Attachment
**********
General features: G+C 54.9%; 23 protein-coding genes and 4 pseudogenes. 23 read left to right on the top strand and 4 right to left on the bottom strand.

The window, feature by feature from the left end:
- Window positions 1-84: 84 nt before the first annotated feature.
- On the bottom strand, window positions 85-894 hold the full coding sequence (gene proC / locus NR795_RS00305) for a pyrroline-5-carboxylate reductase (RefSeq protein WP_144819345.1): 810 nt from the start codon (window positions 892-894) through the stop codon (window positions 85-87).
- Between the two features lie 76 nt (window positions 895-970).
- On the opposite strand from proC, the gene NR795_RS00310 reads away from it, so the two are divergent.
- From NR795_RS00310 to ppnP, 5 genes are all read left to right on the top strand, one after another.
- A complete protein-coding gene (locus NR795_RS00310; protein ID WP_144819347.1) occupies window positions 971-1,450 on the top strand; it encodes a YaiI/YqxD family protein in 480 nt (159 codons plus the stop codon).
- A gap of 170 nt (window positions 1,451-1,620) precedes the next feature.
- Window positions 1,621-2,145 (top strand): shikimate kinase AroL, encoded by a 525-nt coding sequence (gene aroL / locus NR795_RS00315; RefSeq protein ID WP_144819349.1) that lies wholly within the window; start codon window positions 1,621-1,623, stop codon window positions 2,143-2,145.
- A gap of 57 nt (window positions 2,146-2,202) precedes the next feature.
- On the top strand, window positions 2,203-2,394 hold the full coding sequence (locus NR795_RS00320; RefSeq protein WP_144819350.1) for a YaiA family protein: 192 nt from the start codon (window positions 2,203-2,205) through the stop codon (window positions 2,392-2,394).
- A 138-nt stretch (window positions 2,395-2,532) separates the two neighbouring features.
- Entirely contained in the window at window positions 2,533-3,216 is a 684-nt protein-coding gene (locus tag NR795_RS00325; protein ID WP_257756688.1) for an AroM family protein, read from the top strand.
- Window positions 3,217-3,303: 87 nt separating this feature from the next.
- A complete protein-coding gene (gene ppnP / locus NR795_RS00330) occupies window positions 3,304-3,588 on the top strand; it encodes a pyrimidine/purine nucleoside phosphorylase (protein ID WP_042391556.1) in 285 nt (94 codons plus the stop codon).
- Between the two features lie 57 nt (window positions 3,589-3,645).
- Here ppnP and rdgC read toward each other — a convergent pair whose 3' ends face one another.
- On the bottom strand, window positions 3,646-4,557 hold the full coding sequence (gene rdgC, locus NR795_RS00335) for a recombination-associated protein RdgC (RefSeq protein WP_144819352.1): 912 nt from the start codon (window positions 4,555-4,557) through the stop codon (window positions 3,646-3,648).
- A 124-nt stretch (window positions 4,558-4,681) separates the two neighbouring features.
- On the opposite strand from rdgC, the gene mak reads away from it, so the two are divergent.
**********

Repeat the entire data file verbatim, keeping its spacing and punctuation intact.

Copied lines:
General features: G+C 54.9%; 23 protein-coding genes and 4 pseudogenes. 23 read left to right on the top strand and 4 right to left on the bottom strand.

The window, feature by feature from the left end:
- Window positions 1-84: 84 nt before the first annotated feature.
- On the bottom strand, window positions 85-894 hold the full coding sequence (gene proC / locus NR795_RS00305) for a pyrroline-5-carboxylate reductase (RefSeq protein WP_144819345.1): 810 nt from the start codon (window positions 892-894) through the stop codon (window positions 85-87).
- Between the two features lie 76 nt (window positions 895-970).
- On the opposite strand from proC, the gene NR795_RS00310 reads away from it, so the two are divergent.
- From NR795_RS00310 to ppnP, 5 genes are all read left to right on the top strand, one after another.
- A complete protein-coding gene (locus NR795_RS00310; protein ID WP_144819347.1) occupies window positions 971-1,450 on the top strand; it encodes a YaiI/YqxD family protein in 480 nt (159 codons plus the stop codon).
- A gap of 170 nt (window positions 1,451-1,620) precedes the next feature.
- Window positions 1,621-2,145 (top strand): shikimate kinase AroL, encoded by a 525-nt coding sequence (gene aroL / locus NR795_RS00315; RefSeq protein ID WP_144819349.1) that lies wholly within the window; start codon window positions 1,621-1,623, stop codon window positions 2,143-2,145.
- A gap of 57 nt (window positions 2,146-2,202) precedes the next feature.
- On the top strand, window positions 2,203-2,394 hold the full coding sequence (locus NR795_RS00320; RefSeq protein WP_144819350.1) for a YaiA family protein: 192 nt from the start codon (window positions 2,203-2,205) through the stop codon (window positions 2,392-2,394).
- A 138-nt stretch (window positions 2,395-2,532) separates the two neighbouring features.
- Entirely contained in the window at window positions 2,533-3,216 is a 684-nt protein-coding gene (locus tag NR795_RS00325; protein ID WP_257756688.1) for an AroM family protein, read from the top strand.
- Window positions 3,217-3,303: 87 nt separating this feature from the next.
- A complete protein-coding gene (gene ppnP / locus NR795_RS00330) occupies window positions 3,304-3,588 on the top strand; it encodes a pyrimidine/purine nucleoside phosphorylase (protein ID WP_042391556.1) in 285 nt (94 codons plus the stop codon).
- Between the two features lie 57 nt (window positions 3,589-3,645).
- Here ppnP and rdgC read toward each other — a convergent pair whose 3' ends face one another.
- On the bottom strand, window positions 3,646-4,557 hold the full coding sequence (gene rdgC, locus NR795_RS00335) for a recombination-associated protein RdgC (RefSeq protein WP_144819352.1): 912 nt from the start codon (window positions 4,555-4,557) through the stop codon (window positions 3,646-3,648).
- A 124-nt stretch (window positions 4,558-4,681) separates the two neighbouring features.
- On the opposite strand from rdgC, the gene mak reads away from it, so the two are divergent.